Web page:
My childhood was filled with memories of my dad singing love songs to my mom:

You, you, you are my true love; you, you, you are the one. We’ll spend our lives together sharing the rain and the sun. Just one look at you; that’s when I knew we’d never part; they’ll never be another true love for me, you are the one love that lives in my heart.

Or, tell me why the ivy twines, tell me why the stars do shine, tell me why the sky is so blue, and I’ll tell you darling just why I love you...

They sang, held hands together, helped each other when sick, disagreed with passion, hugged, kissed, and just romanced each other their whole lives long – for over 58 years. It never stopped.

Just the day before my dad died, my mom told him that she would love to just lay down beside him in bed and hold him. He could hardly talk because of the hard breathing…He put his fingers together and finally got out…I would squeeze you like this…

My dad taught me how to be nice to womanhood, to hold the door open, to help women. To respect and not demean them.

5. Enjoy a hobby.

My dad loved gardening and all things horticulture…

Proverbs 28:19

He who tills his land will have plenty of bread, But he who follows frivolity will have poverty enough!

He planted all sorts of bushes and flowers; fruit trees and grapevines in our yards. He planted a HUGE garden every year of my life. He loved it, sweat and all.

6. Don’t be so serious.

Whit and humor

Proverbs 17:22

A merry heart does good, like medicine, But a broken spirit dries the bones.

My dad loved to joke around. He constantly picked on all of us … mercilessly.

He cut up and picked on friends and family, on my mom and my brothers and me. And if you talked to him long, his wit would automatically display itself.

7. Keep your heart free.

My dad loved to sing, whistle and hum.

Ephesians 5:19 (NKJV)

Speaking to one another in psalms and hymns and spiritual songs, singing and making melody in your heart to the Lord,

Working around the house, in the yard, in the garden…or taking a shower and shaving…or driving wherever…he would do one of three things. He would either sing, whistle, or hum. Often songs from the Baptist hymnal, or love songs from the forties, or songs from the fifties.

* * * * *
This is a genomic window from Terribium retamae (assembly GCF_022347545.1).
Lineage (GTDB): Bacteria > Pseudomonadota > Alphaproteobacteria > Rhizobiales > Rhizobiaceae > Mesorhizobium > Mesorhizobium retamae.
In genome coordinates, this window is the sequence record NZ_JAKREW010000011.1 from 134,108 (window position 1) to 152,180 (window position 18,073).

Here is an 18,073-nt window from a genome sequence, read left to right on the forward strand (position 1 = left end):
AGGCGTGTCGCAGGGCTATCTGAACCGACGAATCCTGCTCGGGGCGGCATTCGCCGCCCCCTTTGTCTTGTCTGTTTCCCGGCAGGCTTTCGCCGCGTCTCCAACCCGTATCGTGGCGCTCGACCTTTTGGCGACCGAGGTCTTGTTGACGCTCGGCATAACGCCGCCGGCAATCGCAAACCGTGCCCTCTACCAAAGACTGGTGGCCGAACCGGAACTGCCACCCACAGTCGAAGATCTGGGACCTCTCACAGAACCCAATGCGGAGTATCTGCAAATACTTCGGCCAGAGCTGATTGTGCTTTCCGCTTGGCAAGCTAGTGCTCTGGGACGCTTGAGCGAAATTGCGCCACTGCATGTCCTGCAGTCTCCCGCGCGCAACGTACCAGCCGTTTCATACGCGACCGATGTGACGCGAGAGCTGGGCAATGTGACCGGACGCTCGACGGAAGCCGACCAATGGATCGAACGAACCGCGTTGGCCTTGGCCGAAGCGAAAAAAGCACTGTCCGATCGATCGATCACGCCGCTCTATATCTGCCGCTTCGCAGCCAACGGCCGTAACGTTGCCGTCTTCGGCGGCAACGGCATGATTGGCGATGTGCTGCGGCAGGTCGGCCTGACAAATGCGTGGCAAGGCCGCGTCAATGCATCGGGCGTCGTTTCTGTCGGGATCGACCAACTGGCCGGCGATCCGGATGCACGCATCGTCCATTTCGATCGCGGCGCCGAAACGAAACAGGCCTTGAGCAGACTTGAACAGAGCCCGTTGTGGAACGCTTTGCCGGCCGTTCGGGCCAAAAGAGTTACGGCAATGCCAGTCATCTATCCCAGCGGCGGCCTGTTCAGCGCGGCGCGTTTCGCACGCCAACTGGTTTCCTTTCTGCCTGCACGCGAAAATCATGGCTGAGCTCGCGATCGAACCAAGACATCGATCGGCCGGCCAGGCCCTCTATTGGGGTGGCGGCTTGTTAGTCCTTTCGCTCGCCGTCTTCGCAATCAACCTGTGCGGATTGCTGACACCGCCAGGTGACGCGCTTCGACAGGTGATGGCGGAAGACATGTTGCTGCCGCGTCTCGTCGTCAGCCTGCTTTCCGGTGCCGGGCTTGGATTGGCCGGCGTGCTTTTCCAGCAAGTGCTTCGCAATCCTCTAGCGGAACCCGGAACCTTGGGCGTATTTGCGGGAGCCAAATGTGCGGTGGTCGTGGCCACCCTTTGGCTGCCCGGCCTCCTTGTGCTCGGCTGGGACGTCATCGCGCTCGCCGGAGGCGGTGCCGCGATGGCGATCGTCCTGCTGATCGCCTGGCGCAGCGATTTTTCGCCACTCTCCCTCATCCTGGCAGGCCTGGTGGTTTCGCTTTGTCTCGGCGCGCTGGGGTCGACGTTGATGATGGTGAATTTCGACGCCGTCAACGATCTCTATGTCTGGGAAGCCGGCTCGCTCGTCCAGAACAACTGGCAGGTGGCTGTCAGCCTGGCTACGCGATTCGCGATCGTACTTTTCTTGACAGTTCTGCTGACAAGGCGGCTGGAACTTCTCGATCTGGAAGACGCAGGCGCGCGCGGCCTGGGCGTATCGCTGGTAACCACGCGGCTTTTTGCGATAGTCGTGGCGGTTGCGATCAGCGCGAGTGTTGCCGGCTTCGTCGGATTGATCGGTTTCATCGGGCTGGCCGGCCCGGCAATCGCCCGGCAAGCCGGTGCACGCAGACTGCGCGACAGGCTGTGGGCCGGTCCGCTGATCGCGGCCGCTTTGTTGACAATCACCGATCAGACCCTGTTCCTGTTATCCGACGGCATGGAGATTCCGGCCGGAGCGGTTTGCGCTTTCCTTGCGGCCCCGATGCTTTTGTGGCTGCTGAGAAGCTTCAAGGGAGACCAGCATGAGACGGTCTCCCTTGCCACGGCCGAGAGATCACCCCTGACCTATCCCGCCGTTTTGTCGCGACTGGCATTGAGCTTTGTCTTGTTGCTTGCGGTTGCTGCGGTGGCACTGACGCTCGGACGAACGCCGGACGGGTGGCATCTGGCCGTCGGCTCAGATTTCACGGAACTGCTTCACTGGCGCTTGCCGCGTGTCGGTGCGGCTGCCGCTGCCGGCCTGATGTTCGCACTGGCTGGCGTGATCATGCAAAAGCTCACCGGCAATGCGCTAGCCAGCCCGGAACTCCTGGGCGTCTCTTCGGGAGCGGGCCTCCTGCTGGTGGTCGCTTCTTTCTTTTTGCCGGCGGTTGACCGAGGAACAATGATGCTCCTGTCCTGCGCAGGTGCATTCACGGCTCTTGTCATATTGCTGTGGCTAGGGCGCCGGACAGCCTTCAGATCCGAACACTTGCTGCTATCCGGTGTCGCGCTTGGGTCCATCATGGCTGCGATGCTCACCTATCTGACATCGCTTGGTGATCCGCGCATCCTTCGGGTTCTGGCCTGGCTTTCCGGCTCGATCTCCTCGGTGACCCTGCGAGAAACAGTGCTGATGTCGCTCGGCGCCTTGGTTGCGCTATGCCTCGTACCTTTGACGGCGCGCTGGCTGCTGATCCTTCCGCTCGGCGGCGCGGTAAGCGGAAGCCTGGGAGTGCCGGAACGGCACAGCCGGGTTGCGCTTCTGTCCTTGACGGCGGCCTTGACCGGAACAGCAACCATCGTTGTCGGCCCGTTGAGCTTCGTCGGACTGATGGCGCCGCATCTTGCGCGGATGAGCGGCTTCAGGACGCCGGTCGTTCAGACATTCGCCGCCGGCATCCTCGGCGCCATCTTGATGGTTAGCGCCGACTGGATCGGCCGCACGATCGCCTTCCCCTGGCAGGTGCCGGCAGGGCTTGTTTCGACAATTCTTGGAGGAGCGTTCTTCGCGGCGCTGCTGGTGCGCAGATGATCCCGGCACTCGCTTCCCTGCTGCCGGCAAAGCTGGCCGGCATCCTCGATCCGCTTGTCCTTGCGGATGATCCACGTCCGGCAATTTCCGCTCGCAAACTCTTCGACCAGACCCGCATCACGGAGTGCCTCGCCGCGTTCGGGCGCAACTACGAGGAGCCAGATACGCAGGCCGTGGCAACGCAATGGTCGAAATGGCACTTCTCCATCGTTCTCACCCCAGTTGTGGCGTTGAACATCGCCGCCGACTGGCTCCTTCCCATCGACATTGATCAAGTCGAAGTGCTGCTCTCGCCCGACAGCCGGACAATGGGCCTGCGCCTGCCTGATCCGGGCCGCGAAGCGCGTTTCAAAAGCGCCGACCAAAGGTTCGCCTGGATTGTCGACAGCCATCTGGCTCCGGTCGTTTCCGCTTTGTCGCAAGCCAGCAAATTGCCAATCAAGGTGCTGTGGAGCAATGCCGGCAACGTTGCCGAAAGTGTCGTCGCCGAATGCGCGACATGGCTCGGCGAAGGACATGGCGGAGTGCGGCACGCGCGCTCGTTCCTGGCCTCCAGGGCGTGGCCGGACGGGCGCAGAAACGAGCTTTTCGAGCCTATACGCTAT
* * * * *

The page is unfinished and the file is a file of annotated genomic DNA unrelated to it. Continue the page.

I always wondered what a one-eyed, one-horned, flying purple people eater was (a popular hit song he sang to me from 1958).

I can still sing London Bridge is falling down in perfect Korean…he sang it to me as a child.

8. Use the skills God gave you.

Ecclesiastes 9:10 (NKJV)

Whatever your hand finds to do, do it with your might; for there is no work or device or knowledge or wisdom in the grave where you are going.

Pragmatist and jack of all trades.

My dad would rig something out of nothing to make whatever work. He repaired our cars, our bikes, the water heater, the toilet, the roof, the furniture, the yard and gardening equipment.

He took a course in small engine repair so lawn mowers always worked; he took a course in pesticides and got a license just to rid the garden of bugs and the yard of those pesky mosquitoes.

He rigged an ingenious device on his riding lawn mower when I was a kid that sprayed a mixture of used motor oil and malathion (bug killer) on our bushes so the mosquitoes would not drag us away.

A huge snow storm in 1973 dumped 20+ inches of snow on SC, and nobody could travel. He rigged a snowplow made of wood onto his 1950 John Deere tractor and cleared our country community roads.

He threw away nothing. Tires, lumber, brick, milk jugs, nails, screws, washers, nuts, bolts…you name it.

9. Take a rest day every week.

Exodus 20:8-10 (NLT)

Remember to observe the Sabbath day by keeping it holy. 9 You have six days each week for your ordinary work, 10 but the seventh day is a Sabbath day of rest dedicated to the LORD your God. On that day no one in your household may do any work. This includes you, your sons and daughters, your male and female servants, your livestock, and any foreigners living among you.